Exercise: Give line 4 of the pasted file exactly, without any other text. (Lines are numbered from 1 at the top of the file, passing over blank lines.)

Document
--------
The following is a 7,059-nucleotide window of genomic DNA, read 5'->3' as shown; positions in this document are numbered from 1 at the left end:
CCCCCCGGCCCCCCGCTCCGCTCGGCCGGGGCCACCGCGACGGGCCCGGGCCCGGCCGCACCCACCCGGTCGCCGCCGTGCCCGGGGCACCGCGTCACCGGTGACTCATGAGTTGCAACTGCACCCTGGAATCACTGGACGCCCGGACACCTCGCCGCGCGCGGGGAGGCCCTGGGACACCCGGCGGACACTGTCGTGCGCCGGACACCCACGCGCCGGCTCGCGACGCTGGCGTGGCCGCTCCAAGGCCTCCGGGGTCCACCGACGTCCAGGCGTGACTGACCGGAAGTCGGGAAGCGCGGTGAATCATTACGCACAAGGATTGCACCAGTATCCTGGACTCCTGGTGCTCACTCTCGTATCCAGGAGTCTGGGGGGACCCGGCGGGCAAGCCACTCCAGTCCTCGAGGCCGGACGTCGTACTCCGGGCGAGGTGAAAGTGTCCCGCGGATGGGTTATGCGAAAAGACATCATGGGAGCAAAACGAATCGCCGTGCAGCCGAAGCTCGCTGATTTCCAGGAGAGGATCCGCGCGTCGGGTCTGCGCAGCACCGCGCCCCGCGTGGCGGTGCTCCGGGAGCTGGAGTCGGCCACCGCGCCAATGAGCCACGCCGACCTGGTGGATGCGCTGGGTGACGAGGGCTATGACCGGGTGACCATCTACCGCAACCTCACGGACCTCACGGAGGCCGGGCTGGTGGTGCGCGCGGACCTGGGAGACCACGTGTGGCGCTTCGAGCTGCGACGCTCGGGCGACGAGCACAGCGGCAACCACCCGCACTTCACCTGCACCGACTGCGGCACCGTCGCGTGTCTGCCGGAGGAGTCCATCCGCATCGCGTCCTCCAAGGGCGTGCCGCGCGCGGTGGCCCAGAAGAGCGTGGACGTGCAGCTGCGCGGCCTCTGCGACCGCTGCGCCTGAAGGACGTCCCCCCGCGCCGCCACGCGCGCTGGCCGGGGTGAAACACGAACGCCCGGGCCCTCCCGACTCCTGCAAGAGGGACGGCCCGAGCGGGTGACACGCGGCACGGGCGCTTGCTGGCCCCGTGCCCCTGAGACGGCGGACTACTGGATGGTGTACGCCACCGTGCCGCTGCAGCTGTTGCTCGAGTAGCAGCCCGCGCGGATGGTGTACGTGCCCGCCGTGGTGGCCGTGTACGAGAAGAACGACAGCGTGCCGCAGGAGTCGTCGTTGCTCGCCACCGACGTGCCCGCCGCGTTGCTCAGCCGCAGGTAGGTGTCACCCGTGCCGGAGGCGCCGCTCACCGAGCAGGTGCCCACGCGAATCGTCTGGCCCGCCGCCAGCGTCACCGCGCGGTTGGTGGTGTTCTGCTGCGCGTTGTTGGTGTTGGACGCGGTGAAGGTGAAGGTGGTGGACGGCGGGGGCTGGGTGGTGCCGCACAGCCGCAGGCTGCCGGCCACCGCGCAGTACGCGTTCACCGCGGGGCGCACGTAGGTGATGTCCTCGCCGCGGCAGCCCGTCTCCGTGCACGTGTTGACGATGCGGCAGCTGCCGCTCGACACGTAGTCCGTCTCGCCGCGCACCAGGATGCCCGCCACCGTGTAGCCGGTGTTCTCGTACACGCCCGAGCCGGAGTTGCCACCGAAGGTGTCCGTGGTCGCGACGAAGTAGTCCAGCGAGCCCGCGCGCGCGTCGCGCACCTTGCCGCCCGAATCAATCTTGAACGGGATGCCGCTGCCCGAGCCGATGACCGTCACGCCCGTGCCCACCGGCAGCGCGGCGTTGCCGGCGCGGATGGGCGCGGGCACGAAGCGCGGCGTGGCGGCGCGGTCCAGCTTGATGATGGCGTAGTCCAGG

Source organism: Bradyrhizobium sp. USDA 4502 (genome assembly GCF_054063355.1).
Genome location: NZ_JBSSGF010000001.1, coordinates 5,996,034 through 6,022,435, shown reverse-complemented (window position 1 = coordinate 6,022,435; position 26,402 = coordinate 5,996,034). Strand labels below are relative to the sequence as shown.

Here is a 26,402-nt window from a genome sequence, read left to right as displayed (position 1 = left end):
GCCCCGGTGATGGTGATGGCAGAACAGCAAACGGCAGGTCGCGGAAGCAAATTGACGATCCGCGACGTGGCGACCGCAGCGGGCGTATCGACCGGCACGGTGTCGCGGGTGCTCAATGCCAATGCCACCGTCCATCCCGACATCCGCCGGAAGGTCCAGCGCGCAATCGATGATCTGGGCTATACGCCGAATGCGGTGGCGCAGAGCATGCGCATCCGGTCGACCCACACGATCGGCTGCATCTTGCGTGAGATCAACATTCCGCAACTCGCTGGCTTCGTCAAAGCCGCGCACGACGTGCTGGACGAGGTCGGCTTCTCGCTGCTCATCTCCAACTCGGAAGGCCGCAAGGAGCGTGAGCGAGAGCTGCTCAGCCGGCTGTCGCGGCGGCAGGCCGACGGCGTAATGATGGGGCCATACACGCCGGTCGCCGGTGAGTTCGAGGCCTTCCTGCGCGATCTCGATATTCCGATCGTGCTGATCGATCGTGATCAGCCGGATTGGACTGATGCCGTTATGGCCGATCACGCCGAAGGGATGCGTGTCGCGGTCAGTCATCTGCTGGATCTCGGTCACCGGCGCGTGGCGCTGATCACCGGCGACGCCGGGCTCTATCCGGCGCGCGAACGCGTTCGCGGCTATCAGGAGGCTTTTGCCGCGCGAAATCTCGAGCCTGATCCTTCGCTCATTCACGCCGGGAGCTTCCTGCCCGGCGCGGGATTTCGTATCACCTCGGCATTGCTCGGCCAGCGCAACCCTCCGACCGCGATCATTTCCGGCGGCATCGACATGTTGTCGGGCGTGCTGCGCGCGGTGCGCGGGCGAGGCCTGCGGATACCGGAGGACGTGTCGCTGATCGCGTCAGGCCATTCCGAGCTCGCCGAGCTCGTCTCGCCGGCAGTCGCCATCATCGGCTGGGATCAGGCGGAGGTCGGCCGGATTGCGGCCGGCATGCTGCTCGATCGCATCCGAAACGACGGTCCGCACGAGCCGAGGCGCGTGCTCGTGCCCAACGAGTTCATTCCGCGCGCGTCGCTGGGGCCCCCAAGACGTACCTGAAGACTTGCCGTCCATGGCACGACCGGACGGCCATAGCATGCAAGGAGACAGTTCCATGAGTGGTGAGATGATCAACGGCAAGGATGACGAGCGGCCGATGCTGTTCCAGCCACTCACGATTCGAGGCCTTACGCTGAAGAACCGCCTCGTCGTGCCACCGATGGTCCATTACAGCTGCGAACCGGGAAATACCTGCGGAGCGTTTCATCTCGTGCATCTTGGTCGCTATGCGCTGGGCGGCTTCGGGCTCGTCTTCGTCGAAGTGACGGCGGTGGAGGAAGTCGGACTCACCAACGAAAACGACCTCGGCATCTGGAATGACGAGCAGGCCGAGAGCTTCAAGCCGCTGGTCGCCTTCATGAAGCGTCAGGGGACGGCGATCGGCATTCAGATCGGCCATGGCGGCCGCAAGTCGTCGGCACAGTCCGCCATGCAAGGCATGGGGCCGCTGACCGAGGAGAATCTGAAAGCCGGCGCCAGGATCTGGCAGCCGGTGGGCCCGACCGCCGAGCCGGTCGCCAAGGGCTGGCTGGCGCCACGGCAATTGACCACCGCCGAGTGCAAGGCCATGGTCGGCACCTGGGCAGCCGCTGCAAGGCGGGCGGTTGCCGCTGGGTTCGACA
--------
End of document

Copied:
Genome location: NZ_JBSSGF010000001.1, coordinates 5,996,034 through 6,022,435, shown reverse-complemented (window position 1 = coordinate 6,022,435; position 26,402 = coordinate 5,996,034). Strand labels below are relative to the sequence as shown.